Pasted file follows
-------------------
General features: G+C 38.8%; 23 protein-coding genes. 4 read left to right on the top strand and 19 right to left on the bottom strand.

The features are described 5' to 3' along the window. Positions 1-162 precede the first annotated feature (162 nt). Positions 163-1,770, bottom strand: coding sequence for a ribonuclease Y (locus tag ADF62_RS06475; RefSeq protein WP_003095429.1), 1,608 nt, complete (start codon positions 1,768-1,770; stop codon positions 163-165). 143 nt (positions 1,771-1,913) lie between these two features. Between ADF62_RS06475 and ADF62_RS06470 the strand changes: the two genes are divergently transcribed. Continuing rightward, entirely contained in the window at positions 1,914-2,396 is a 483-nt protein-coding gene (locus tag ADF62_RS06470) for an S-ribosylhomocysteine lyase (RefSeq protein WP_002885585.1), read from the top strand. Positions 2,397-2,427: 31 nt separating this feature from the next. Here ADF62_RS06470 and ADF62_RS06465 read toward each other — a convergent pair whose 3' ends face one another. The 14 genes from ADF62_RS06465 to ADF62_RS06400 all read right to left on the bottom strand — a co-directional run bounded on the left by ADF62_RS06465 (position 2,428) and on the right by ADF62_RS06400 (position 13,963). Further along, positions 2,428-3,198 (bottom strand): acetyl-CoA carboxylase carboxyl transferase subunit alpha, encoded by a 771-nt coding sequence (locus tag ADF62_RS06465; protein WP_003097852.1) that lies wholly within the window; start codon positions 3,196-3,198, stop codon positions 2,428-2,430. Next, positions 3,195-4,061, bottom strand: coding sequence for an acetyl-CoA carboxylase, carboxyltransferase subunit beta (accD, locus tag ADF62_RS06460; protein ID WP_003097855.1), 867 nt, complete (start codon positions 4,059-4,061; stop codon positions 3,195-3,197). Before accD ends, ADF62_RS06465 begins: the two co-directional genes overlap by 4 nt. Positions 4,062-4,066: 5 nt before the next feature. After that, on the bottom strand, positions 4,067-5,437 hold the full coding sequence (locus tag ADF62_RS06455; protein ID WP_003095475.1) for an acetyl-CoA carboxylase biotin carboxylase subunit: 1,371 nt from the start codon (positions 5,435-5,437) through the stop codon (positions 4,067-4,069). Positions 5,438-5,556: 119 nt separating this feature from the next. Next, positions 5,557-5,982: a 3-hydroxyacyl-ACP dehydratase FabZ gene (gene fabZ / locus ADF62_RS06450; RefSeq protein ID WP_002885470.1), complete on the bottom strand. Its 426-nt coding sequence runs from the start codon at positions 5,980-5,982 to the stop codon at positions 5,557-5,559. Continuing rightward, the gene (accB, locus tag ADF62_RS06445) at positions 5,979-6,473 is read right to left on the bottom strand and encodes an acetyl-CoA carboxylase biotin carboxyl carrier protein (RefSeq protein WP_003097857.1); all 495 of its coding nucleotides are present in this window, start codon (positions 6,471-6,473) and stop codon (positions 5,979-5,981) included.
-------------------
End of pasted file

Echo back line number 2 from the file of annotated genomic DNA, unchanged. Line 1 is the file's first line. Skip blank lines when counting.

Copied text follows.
The features are described 5' to 3' along the window. Positions 1-162 precede the first annotated feature (162 nt). Positions 163-1,770, bottom strand: coding sequence for a ribonuclease Y (locus tag ADF62_RS06475; RefSeq protein WP_003095429.1), 1,608 nt, complete (start codon positions 1,768-1,770; stop codon positions 163-165). 143 nt (positions 1,771-1,913) lie between these two features. Between ADF62_RS06475 and ADF62_RS06470 the strand changes: the two genes are divergently transcribed. Continuing rightward, entirely contained in the window at positions 1,914-2,396 is a 483-nt protein-coding gene (locus tag ADF62_RS06470) for an S-ribosylhomocysteine lyase (RefSeq protein WP_002885585.1), read from the top strand. Positions 2,397-2,427: 31 nt separating this feature from the next. Here ADF62_RS06470 and ADF62_RS06465 read toward each other — a convergent pair whose 3' ends face one another. The 14 genes from ADF62_RS06465 to ADF62_RS06400 all read right to left on the bottom strand — a co-directional run bounded on the left by ADF62_RS06465 (position 2,428) and on the right by ADF62_RS06400 (position 13,963). Further along, positions 2,428-3,198 (bottom strand): acetyl-CoA carboxylase carboxyl transferase subunit alpha, encoded by a 771-nt coding sequence (locus tag ADF62_RS06465; protein WP_003097852.1) that lies wholly within the window; start codon positions 3,196-3,198, stop codon positions 2,428-2,430. Next, positions 3,195-4,061, bottom strand: coding sequence for an acetyl-CoA carboxylase, carboxyltransferase subunit beta (accD, locus tag ADF62_RS06460; protein ID WP_003097855.1), 867 nt, complete (start codon positions 4,059-4,061; stop codon positions 3,195-3,197). Before accD ends, ADF62_RS06465 begins: the two co-directional genes overlap by 4 nt. Positions 4,062-4,066: 5 nt before the next feature. After that, on the bottom strand, positions 4,067-5,437 hold the full coding sequence (locus tag ADF62_RS06455; protein ID WP_003095475.1) for an acetyl-CoA carboxylase biotin carboxylase subunit: 1,371 nt from the start codon (positions 5,435-5,437) through the stop codon (positions 4,067-4,069). Positions 5,438-5,556: 119 nt separating this feature from the next. Next, positions 5,557-5,982: a 3-hydroxyacyl-ACP dehydratase FabZ gene (gene fabZ / locus ADF62_RS06450; RefSeq protein ID WP_002885470.1), complete on the bottom strand. Its 426-nt coding sequence runs from the start codon at positions 5,980-5,982 to the stop codon at positions 5,557-5,559. Continuing rightward, the gene (accB, locus tag ADF62_RS06445) at positions 5,979-6,473 is read right to left on the bottom strand and encodes an acetyl-CoA carboxylase biotin carboxyl carrier protein (RefSeq protein WP_003097857.1); all 495 of its coding nucleotides are present in this window, start codon (positions 6,471-6,473) and stop codon (positions 5,979-5,981) included.